First a disclaimer… at one time this business was indeed the oldest, still-running company in the world… but because it has become a subsidiary of another, does it still maintain that longevity title?
Also... go ahead and check... but I bet this is the only English website or blog that says WHO the first leader of the company is. Go on. I'll wait.
Because I win, you win.
Founded in 578 AD… no… I did not leave out a one to the far left… the Kongō Gumi Co., Ltd. (株式会社金剛組, Kabushiki Gaisha Kongō Gumi) is a Japanese construction company which was known as the world's oldest continuously ongoing independent company. Above is a photo of the gang taken some 1,300 years after it was founded, in the 1930s.
Kongō Gumi was in independent business for 1,428 years until it was purchased and made a subsidiary of the Osaka-based Takamatsu Construction Group Co., Ltd.
The family-run Kongō Gumi was also headquartered in Osaka, and owes its origins to the whims of royalty.
Japanese Prince Shōtoku Taishi (聖徳太子), February 7, 572 AD – April 8, 622 AD was the son of Emperor Yōmei. Though not the next in line for the throne, he was appointed as sesshō (regent) in 593 AD.
|Prince Shōtoku Taishi on an old ¥10,000 ( approx equivalent of a US $100) bill.|
Shitennō-ji (四天王寺) is the first Buddhist temple and the oldest officially administered temple in Japan… and while it still exists today, all the temple buildings have been built and rebuilt over the years.
Anyhow… Prince Shōtoku (who would later be credited with being the father of Japanese Buddhism) traveled across to the kingdom of Baekje to find the proper architect.
Baekje, in case you didn't know, is a kingdom in southwest Korea that lasts a mere six hundred years from 18 BC until 660 AD. It was one of the Three Kingdoms of Korea, together with Goguryeo and Silla.
So… Prince Shōtoku actually brought back members of the Kongō family in 578 AD and they built the Shitennō-ji.
In 1614 AD, after it was destroyed, the 25th generation of the Kongō Gumi repaired and rebuilt the Shitennō-ji temple itself.
Kongō Gumi has continued to build and fix via construction methods many buildings in Japan, including Osaka-jo… which you can see here below in one of my favorite photos of Japan, as my shot shows off the new with the old nicely. Plus there are storm clouds.
The company also built the Horyu-ji (Horyu temple) in Nara.
|Horyu-ji temple. The wooden pagoda is the oldest wooden building in the world (still in existence) and is is listed as a UNESCO World Heritage Site.|
Now… despite me not knowing this until now… there appears to have been a reason for me to have written about adult adoptions in Japan.
|Yoshifumi Bower of Kairaku-en Garden in Ibaraki-ken.|
Certainly in the early days when the sperm was weak and could only produce females (I'm kidding!) or perhaps someone died young, gay or perpetually childless, in order to maintain the Kongō family name, male adult adoptions were performed…
As well, there was the practice of adopting son-in-laws to become actual Kongō family members - complete with new surname. Now that's buying completely into the company culture.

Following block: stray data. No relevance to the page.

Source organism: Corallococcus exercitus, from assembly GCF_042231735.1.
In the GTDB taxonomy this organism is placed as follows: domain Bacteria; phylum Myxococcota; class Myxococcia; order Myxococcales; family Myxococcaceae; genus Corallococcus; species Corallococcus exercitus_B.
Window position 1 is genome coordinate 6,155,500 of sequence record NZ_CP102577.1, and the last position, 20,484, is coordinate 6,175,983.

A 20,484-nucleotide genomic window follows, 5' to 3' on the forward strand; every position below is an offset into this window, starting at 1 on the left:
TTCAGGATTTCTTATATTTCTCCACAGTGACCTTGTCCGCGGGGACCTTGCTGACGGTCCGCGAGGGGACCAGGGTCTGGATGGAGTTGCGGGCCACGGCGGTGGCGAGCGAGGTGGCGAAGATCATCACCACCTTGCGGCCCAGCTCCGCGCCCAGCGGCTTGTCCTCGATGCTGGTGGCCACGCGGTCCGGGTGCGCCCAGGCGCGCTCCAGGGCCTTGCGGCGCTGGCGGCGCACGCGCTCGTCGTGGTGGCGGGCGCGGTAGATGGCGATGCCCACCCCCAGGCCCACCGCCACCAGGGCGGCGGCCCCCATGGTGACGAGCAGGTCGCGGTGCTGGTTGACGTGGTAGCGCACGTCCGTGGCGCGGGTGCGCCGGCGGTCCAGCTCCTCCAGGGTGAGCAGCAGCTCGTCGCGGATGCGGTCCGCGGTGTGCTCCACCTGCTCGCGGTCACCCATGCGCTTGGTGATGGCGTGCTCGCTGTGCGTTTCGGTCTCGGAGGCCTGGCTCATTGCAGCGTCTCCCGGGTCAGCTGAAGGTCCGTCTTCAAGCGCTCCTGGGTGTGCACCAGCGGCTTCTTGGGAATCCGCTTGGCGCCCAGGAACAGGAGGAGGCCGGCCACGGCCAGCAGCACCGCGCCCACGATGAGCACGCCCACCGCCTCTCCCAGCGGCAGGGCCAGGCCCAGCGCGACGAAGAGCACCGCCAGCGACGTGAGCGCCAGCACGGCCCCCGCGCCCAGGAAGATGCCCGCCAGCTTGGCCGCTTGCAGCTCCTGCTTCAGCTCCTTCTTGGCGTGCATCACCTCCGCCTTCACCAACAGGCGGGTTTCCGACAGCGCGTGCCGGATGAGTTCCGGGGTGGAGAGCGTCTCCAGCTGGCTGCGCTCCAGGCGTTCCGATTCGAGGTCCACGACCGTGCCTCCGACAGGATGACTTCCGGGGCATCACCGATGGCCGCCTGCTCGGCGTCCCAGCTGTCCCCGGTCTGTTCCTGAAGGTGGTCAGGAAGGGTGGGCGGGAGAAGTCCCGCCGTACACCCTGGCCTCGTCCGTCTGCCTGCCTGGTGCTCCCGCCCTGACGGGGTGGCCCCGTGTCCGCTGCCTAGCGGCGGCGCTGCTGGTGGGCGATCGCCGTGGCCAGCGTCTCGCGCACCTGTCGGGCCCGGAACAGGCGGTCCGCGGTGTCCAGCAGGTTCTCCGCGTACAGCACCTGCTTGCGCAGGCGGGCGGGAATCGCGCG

I should note, however, that the 38th member of the Kongō family to lead the company was actually a woman… the grandmother of the 40th and last Kongō to lead the company before it was purchased.
If I read the Japanese-only company website, the 37th leader of the Kongō Gumi committed suicide (much to the shame of the previous generations of Kongō family - that's what it says), but since his wife Yoshie was a master carpenter, she took over the running of the family business in 1932. The top-most photo shows the Kongō Gumi team after she took over. I can't find a cleaner image, so I have no idea if Yoshie is in the photo. Sorry.
|The Kongō Gumi workshop - where the magic happens.|
So… at least it was cool that even though there were male adult adoptions, when pressed Kongō Gumi did allow a woman to lead the company. So there's a progressive culture at work here.
The company had purchased (on speculation) lots of land back in the 1980s… and after its value went down heavily, the company was in heavy debt.
I don't know for sure, but I would surmise that the land and its perceived high value were used as collateral on other business loans… and when the lands no longer held their collateral value, Kongō Gumi needed to liquidate its assets to cover its debts.
|Bakayaro! You are pressing down too hard and wasting valuable sandpaper. Use your hand instead!|
It was purchased by Takamatsu in January of 2006… and while no longer a family-owned business, the company still exists (http://www.kongogumi.co.jp/) - all in Japanese, I'm afraid, but I do know that it still constructs Japanese temples… though I would assume that to mean it is in the business of refurbishing old temples.
So yes… the company is no longer an independent company, but it is still in operation as a Takamatsu subsidiary… does it still count as being the world's oldest business?
I say yes.
Just like some of the work they currently produce, it's a mixture of both old and new architecture. But, mostly old.
Andrew "Didn't marry rich" Joseph
PS: These articles have a life of their own. I was just going to repeat and reprint the topmost image and the headline about the world's oldest company... you know... take 45 seconds and done. But dammit... I had to learn more. Ya can't just blurt out that so-and-so company is 1,400 years old and then not explain what the hell they do or who formed it or why. Seriously... not one article I read on-line mentioned who the first generation of Kongō Gumi was... or who or why a woman assumed leadership of the business.